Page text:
FLOYD PROPERTY OWNERSHIP _amp; DESCRIPTIVE LANDMARKS

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					FLOYD PROPERTY: OWNERSHIP & DESCRIPTIVE LANDMARKS
                  BELLEVUE & FAIRFIELD PLANTATIONS
                            FLOYD'S NECK
     CABIN BLUFF, HERMITAGE, BROOKFIELD, SHELLBINE, BLACK POINT
                              ST. MARYS
                     LITTLE CUMBERLAND ISLAND

                                     in
                           CAMDEN COUNTY, GEORGIA


               by: Marguerite Marreé Mathews, 1998; revised 2006
                           E-mail: mmevans@att.net


1765 The Original ROYAL GRANT was given to ROGER KELSAL (where Bellevue
     Plantation now sits, plus surrounding property).

1791 Property where Bellevue now sits plus surrounding property was then sold
     to WILLIAM McINTOSH JR. (at public sale under confiscated estates).

1795 CHARLES FLOYD & MARY FENDIN FLOYD; JOHN FLOYD & ISABELLA
     MARIA HAZZARD FLOYD moved from South Carolina to McIntosh Co., GA.

1798 WILLIAM McINTOSH JR. & his wife ELIZA sold the property to CHARLES
     FLOYD of McIntosh County, GA - for the sum of $3085.70 - land was the
     property of ROGER KELSAL, containing by original survey 800 acres but by
     survey containing 1440 acres - a portion of that property bordered the Satilla
     River (where Bellevue now sits, plus surrounding property).

1800 CHARLES FLOYD & MARY FENDIN FLOYD; JOHN FLOYD & ISABELLA
     MARIA HAZZARD FLOYD moved from McIntosh Co., GA to Camden Co., GA.

1801 WILLIAM NORRIS, merchant of Savannah, sold to JOHN FLOYD, planter of
     Camden County - for the sum of $106.00 “all that Island, piece or parcel of land
     situate lying and being in the County of Camden on the waters of Tod's [sic]
     Creek against Satilla River known by the name of Dukes Hammock & originally
     surveyed for JOHN DUKES and then said to contain 42 acres but on late survey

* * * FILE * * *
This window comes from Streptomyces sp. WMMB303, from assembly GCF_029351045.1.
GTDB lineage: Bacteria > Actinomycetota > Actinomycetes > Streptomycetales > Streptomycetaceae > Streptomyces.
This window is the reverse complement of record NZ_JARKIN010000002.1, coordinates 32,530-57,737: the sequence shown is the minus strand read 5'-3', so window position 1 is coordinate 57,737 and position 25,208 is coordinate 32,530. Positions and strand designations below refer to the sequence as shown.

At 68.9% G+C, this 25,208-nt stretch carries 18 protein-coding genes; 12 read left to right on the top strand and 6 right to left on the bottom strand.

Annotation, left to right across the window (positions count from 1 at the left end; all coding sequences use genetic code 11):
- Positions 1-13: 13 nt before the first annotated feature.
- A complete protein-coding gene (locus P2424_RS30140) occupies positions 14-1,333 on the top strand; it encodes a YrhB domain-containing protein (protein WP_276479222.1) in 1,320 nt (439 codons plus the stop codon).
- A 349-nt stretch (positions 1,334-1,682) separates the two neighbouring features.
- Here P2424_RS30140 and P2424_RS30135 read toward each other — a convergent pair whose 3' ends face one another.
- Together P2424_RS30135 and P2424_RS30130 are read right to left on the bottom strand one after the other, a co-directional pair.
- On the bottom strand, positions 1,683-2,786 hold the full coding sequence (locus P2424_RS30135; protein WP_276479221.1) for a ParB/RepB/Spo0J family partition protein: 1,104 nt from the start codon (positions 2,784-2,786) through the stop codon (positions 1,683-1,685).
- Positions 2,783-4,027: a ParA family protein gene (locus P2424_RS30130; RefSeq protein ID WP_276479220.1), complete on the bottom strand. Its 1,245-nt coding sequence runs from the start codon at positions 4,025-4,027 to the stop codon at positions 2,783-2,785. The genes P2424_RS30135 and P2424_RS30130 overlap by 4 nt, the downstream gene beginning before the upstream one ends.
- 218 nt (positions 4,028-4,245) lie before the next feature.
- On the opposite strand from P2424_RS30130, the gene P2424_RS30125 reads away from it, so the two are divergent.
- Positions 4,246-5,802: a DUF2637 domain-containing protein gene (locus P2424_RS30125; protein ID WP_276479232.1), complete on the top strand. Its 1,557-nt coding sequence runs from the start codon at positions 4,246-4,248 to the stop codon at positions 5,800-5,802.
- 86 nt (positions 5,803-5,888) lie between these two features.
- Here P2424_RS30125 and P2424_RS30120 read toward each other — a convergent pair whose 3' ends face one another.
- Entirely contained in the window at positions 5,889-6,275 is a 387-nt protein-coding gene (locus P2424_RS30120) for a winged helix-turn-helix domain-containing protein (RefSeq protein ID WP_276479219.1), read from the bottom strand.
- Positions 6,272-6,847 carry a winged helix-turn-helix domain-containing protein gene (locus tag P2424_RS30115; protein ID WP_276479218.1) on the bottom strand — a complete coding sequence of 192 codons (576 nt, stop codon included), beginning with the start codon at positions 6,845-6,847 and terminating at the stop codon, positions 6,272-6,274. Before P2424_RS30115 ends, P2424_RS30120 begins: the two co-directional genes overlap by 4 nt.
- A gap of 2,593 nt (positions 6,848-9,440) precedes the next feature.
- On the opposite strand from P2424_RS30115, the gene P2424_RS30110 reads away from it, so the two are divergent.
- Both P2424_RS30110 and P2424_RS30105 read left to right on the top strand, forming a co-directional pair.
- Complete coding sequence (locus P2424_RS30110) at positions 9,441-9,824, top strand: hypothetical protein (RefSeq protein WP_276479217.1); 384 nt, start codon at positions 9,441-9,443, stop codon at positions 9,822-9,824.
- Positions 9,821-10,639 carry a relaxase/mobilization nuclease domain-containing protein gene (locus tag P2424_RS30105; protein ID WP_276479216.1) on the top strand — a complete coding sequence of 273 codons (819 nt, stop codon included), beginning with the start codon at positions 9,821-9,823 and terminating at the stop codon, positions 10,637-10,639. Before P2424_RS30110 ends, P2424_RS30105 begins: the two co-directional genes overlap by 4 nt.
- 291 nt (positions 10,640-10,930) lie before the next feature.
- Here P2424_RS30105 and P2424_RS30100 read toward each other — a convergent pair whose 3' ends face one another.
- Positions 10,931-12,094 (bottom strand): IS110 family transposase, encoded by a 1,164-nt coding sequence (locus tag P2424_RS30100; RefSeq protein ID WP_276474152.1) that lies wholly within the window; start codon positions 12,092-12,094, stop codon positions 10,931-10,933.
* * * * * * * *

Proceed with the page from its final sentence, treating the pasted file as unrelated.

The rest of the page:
the said Island is found to contain only 13 acres and one rod ...”

1802 LANGLEY BRYANT sold to CHARLES FLOYD land on Todd's Creek - 136
     acres - for the sum of $400.00. Land was originally granted to JOHN EASON
     and bounded by lands of THOMAS WRIGHT.
1802 CHARLES FLOYD SENIOR & his wife, MARY FLOYD sold one half of their
     entire tract to (their son) JOHN FLOYD for the sum of $1542.80 - one half tract
     of land by original survey containing 800 acres; but by survey containing 1440
     acres situated on the Satilla River; the land was sold as the property of ROGER
     KELSAL, by the Commissioners of Confiscated Estates, and purchased from
     them at Public Sale by WILLIAM McINTOSH JR. ... together with all and singular
     the Houses, out Houses, Edifices, Buildings, Stables, Yards, Gardens, Feedings,
     Woods, Commons, Ways, Water Courses, Liberties, Privileges, Easements,
     Commodities, Advantages, Emoluments, Hereditaments, Rights, Members, and
     Appurtenances... CHARLES FLOYDE [sic] signed with an “X” (his mark);
     MARY FLOYD signed her name to the deed!

      Two plantations built between 1802 & 1820 in Camden County:

      BELLEVUE - within view of the marshes on Todd's Creek
      (JOHN FLOYD built Bellevue Plantation, also called the Anchor House, for his
      father, CHARLES FLOYD. The two plantations were built one mile apart,
      connected by an avenue of moss-draped live-oaks and cedar trees, dotted
      beneath with flowering bulbs and myrtles - see “Floyd History & Lineage” by
      Marguerite M. Mathews, 1998. After his father died, JOHN FLOYD moved into
      Bellevue) - only the tabby ruins remain.

      FAIRFIELD - within view of Floyd’s Creek
      JOHN FLOYD built Fairfield Plantation for himself and for his large family, also
      called Fairfield House: This two-story house was less commodious than
      Bellevue, but handsome all the same; the interior walls were covered with lime;
      the floors were of Georgia pine; at either end of the house stood two tall brick
      chimneys with large interior mantles; parlor; two-story armory displaying an array
      of weapons: swords, lances, daggers, knives, double barrel guns, dueling & long-